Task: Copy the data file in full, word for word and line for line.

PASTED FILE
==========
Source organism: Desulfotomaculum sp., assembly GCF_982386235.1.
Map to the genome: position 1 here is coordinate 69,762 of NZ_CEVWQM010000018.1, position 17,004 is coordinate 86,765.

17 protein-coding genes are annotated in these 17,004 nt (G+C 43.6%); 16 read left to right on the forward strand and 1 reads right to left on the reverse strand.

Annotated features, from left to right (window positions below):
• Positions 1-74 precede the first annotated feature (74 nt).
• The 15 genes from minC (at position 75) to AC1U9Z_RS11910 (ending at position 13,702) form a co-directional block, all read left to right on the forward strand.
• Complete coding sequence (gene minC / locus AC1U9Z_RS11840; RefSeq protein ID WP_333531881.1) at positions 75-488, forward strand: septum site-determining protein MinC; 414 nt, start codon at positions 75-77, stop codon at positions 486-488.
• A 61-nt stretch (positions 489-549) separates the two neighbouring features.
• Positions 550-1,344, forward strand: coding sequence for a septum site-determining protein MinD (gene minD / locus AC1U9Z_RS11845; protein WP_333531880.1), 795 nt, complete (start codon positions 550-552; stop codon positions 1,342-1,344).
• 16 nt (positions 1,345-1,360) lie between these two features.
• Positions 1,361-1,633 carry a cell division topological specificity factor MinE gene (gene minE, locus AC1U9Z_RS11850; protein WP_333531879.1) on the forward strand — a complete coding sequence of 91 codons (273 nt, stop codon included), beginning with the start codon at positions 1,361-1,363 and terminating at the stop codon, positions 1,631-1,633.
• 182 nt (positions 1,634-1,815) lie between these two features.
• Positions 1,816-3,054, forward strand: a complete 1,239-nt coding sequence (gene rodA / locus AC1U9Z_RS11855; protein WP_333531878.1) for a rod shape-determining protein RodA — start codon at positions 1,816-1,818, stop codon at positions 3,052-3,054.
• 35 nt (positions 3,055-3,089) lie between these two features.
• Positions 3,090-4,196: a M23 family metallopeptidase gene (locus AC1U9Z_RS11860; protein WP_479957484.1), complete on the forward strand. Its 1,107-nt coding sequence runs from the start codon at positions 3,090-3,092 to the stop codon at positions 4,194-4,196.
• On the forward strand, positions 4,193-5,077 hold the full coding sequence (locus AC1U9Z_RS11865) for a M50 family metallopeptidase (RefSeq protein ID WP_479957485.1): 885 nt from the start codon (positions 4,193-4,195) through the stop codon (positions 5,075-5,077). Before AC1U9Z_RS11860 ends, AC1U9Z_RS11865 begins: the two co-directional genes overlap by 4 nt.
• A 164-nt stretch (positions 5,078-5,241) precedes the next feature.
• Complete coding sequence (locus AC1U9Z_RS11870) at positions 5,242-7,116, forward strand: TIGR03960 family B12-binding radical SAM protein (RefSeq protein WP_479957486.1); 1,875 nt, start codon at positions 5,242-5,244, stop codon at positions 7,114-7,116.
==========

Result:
Source organism: Desulfotomaculum sp., assembly GCF_982386235.1.
Map to the genome: position 1 here is coordinate 69,762 of NZ_CEVWQM010000018.1, position 17,004 is coordinate 86,765.

17 protein-coding genes are annotated in these 17,004 nt (G+C 43.6%); 16 read left to right on the forward strand and 1 reads right to left on the reverse strand.

Annotated features, from left to right (window positions below):
• Positions 1-74 precede the first annotated feature (74 nt).
• The 15 genes from minC (at position 75) to AC1U9Z_RS11910 (ending at position 13,702) form a co-directional block, all read left to right on the forward strand.
• Complete coding sequence (gene minC / locus AC1U9Z_RS11840; RefSeq protein ID WP_333531881.1) at positions 75-488, forward strand: septum site-determining protein MinC; 414 nt, start codon at positions 75-77, stop codon at positions 486-488.
• A 61-nt stretch (positions 489-549) separates the two neighbouring features.
• Positions 550-1,344, forward strand: coding sequence for a septum site-determining protein MinD (gene minD / locus AC1U9Z_RS11845; protein WP_333531880.1), 795 nt, complete (start codon positions 550-552; stop codon positions 1,342-1,344).
• 16 nt (positions 1,345-1,360) lie between these two features.
• Positions 1,361-1,633 carry a cell division topological specificity factor MinE gene (gene minE, locus AC1U9Z_RS11850; protein WP_333531879.1) on the forward strand — a complete coding sequence of 91 codons (273 nt, stop codon included), beginning with the start codon at positions 1,361-1,363 and terminating at the stop codon, positions 1,631-1,633.
• 182 nt (positions 1,634-1,815) lie between these two features.
• Positions 1,816-3,054, forward strand: a complete 1,239-nt coding sequence (gene rodA / locus AC1U9Z_RS11855; protein WP_333531878.1) for a rod shape-determining protein RodA — start codon at positions 1,816-1,818, stop codon at positions 3,052-3,054.
• 35 nt (positions 3,055-3,089) lie between these two features.
• Positions 3,090-4,196: a M23 family metallopeptidase gene (locus AC1U9Z_RS11860; protein WP_479957484.1), complete on the forward strand. Its 1,107-nt coding sequence runs from the start codon at positions 3,090-3,092 to the stop codon at positions 4,194-4,196.
• On the forward strand, positions 4,193-5,077 hold the full coding sequence (locus AC1U9Z_RS11865) for a M50 family metallopeptidase (RefSeq protein ID WP_479957485.1): 885 nt from the start codon (positions 4,193-4,195) through the stop codon (positions 5,075-5,077). Before AC1U9Z_RS11860 ends, AC1U9Z_RS11865 begins: the two co-directional genes overlap by 4 nt.
• A 164-nt stretch (positions 5,078-5,241) precedes the next feature.
• Complete coding sequence (locus AC1U9Z_RS11870) at positions 5,242-7,116, forward strand: TIGR03960 family B12-binding radical SAM protein (RefSeq protein WP_479957486.1); 1,875 nt, start codon at positions 5,242-5,244, stop codon at positions 7,114-7,116.